Mum’s Obituary

My mum, Oyindamola, my first teacher, my first confidant, my first guide, my first priest. To the world, you might have been one person but to me you were the world.

Mummy, you did not build houses, factories or palaces but you built ME and my siblings – RonkeDoyinTokunbo and Bola. Mummy, you did not leave millions behind in your bank account but you left behind enduring legacies worth much more than millions.

Who could dispute that you were a virtuous wife and mother? Who does not know of your famed patience and enduring spirit? You were a godly mother. You not only taught me the way of the Lord, you also led me in the way by your examples. You taught me to love the Lord, pray, study the Bible, and be committed to fellowship. What more could I have asked for?

You and dad were never slack in constantly praising me publicly. You were forever teaching us through your numerous proverbs in English and Yoruba languages. In my childhood you rammed into my little head that “A stich in time saves nine”. You often said, “As you lay your bed, so you lie on it”. I learnt from you “To make hay while the sun shines”. Mum, you helped nurtured my potentials immensely.

Early in life, you helped develop in me a love for reading and passion for academic excellence. At the start of my primary education at St Mary Catholic School, Ondo, when you saw how poorly I was performing academically, you knew it was because I was just too playful. You therefore did the seemingly unthinkable! You walked to my classroom unannounced one day and with my teacher’s permission, stood in front of the entire class and told all my classmates to reduce their playful interactions with me because I wasn’t serious enough.

And that action you took worked. Within a term, I moved from my perennial 36th position in class to 3rd position and then to 1st position the following year, a position I maintained throughout the rest of my primary education. With your support I skipped primary 6 having passed the common entrance exam to Ondo State Unity Sec. School Ikere-Ekiti at the age of 10.

Throughout my secondary education and subsequent university education at Obafemi Awolowo University, Ile-Ife you were a pillar to me. You supported me in every way you could.

After my graduation, concerned about the delay I had in finding a job, I recall how one day while you were effecting a transaction at the bank, you were compelled to mention to the bank clerk attending to you that you had a graduate son looking for job! The clerk advised you to tell me to bring my CV to the bank manager straight away. Although I didn’t get the bank job but that action you took was typical of your willingness to secure a better future for me and my siblings.

Mum & I in the ’70s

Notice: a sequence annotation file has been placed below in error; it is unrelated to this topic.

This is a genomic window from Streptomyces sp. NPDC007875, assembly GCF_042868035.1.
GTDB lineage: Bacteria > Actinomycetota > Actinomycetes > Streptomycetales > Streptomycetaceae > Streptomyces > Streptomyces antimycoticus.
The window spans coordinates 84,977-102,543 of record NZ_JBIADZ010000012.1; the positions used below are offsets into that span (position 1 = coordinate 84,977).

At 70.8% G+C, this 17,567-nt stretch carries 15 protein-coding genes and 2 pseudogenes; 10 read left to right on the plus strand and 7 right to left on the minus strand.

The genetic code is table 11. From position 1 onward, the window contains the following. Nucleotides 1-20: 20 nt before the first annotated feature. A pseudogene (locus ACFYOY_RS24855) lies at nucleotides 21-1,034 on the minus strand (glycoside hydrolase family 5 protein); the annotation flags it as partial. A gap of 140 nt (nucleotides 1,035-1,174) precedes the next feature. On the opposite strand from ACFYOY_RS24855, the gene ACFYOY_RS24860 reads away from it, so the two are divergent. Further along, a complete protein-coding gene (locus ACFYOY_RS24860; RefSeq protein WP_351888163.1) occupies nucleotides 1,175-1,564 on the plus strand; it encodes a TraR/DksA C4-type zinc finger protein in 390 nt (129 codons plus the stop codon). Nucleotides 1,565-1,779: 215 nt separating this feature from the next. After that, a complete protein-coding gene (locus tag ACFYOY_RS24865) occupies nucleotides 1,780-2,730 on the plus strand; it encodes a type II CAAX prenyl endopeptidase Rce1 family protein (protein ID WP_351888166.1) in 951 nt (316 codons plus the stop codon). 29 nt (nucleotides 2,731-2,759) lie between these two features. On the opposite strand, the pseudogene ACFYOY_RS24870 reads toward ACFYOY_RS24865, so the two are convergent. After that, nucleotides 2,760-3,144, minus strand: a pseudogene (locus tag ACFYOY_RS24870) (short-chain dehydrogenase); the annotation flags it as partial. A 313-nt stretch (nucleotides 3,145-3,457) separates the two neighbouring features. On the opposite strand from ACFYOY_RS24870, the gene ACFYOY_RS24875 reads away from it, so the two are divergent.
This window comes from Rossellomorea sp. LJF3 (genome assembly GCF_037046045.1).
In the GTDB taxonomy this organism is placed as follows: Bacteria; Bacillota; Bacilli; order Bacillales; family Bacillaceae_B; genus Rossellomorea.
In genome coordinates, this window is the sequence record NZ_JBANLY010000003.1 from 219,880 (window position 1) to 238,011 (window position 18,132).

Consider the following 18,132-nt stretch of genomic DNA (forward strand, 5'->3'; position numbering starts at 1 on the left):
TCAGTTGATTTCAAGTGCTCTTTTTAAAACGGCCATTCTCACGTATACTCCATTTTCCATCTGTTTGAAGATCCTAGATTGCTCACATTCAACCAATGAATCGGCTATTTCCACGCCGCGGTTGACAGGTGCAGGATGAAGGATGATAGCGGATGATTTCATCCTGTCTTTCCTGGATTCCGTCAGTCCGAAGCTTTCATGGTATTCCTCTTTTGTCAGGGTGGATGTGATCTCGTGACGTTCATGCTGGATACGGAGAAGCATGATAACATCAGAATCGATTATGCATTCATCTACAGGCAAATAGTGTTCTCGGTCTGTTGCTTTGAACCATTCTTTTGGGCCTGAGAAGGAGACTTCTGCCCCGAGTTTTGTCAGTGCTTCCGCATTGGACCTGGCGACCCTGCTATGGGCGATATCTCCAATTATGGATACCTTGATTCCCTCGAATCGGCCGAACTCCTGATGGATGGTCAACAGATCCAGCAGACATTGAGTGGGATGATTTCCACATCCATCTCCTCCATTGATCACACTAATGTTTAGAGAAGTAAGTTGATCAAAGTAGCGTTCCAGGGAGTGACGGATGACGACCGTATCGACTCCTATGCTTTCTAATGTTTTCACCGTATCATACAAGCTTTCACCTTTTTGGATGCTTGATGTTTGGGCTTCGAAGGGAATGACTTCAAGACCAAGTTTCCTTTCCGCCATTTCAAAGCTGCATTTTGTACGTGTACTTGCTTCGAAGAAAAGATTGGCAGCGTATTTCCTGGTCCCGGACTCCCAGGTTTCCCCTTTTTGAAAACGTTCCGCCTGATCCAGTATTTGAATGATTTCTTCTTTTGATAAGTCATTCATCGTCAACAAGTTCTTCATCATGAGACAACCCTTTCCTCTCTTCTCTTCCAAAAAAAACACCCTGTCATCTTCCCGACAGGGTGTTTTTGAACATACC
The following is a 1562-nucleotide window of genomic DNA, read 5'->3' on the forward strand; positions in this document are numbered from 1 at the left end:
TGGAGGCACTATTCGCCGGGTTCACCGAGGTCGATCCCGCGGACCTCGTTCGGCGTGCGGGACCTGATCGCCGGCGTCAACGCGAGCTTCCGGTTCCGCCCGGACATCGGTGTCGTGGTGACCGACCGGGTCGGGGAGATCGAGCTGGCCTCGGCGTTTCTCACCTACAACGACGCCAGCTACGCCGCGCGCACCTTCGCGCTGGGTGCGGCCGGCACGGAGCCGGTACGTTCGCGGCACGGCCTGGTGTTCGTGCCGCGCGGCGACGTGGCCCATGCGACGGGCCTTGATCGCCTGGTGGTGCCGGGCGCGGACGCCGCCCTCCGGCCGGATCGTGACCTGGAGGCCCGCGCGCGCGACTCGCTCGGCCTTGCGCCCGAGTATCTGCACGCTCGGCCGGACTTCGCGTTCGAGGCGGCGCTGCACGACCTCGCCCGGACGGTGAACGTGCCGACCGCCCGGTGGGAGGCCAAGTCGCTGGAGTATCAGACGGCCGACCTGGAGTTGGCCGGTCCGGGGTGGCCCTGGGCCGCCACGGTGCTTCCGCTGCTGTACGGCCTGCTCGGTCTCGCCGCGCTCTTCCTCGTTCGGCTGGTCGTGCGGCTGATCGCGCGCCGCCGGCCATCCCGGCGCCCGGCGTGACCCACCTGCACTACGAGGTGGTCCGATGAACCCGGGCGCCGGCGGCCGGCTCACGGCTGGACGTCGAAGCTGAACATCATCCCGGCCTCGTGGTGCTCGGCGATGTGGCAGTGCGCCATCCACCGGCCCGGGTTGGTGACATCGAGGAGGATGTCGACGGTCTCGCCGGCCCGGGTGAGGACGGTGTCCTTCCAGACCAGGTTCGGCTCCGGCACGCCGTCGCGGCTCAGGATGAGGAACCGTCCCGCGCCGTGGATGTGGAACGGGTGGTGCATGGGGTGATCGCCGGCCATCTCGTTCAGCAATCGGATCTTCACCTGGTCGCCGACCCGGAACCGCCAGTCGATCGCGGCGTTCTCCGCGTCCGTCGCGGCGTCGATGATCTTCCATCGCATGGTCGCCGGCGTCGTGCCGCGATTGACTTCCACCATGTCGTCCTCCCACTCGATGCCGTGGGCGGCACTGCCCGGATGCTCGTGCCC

Even though I had to leave you and dad 11 years ago as a young man in search of the proverbial greener pasture, coincidentally in the same United Kingdom where you both had begun your own family life, mummy you were literally on my mind day and night. As much as I could, I endeavoured to travel down to Nigeria almost every year to visit you and check on your well-being.

Your health, happiness and well-being were uppermost in my heart all the time. Although you were out of sight most of the year, not for once were you out of my mind. As my level of income increased, I ensured it reflected accordingly in the provision I made for your welfare. As recent as mid last year, even when you did not complain of any new health issue, from my base abroad I still arranged for you to be taken to Ondo Specialist Hospital by our dear aunty Victoria Oloro and your carer – Iya Eji. It was meant to enable you undergo general medical check-up, an intervention which did not pick any new health challenge at the time.

Concerned about the sudden news that you had developed a fresh health challenge earlier this year (2015), I decided to travel down with my wife Sade, and your grandchildren – Adeola and Tola primarily to spend time with you, lift your spirit up and increase the quality of healthcare you were receiving. Merely hearing the news of our impending arrival brought you so much happiness. Together with my siblings, we secured additional healthcare interventions for you and were delighted to witness immediate improvements in your health until……………………

Until that fateful Saturday afternoon on June 6, 2015 when you could fight no more and had to succumb to the cold hands of death. You died just a week after I had left you to return to UK.

Mummy, I will forever cherish those last moments my wife, children and I spent with you in May 2015. Yes, mummy, those last moments when on every single night after everyone had gone to bed, I would come back to your room to pray affectionately for you. I would thereafter sit down for prolonged period sometimes till midnight and beyond simply watching over you with deep affection as you sleep sweetly in your special water-bed. In those moments, I saw an aura of indescribable peace and happiness around your person.

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Mum’s Burial on 3rd July,2015

But while I have been mourning your departure with uncontrollable tears, I am much more comforted by the good news that you are now resting with your Lord and Saviour, Jesus Christ the King whose vicarious death has secured eternal life for all who believe in Him.

For the umpteenth time, I wonder to myself again, “So it is true!” With sorrow in my heart but gratitude to God for a life well spent, I say adieu mummy. Goodnight mummy. O daaro mummy. Au revoir mummy. Bye mummy. I loved you till death mummy and heaven knows I did and still do and will forever do. Your son and fourth child, Ayodeji Ambrose Adetula n se daro re. O digba.

Written by : Ayo Adebamowo


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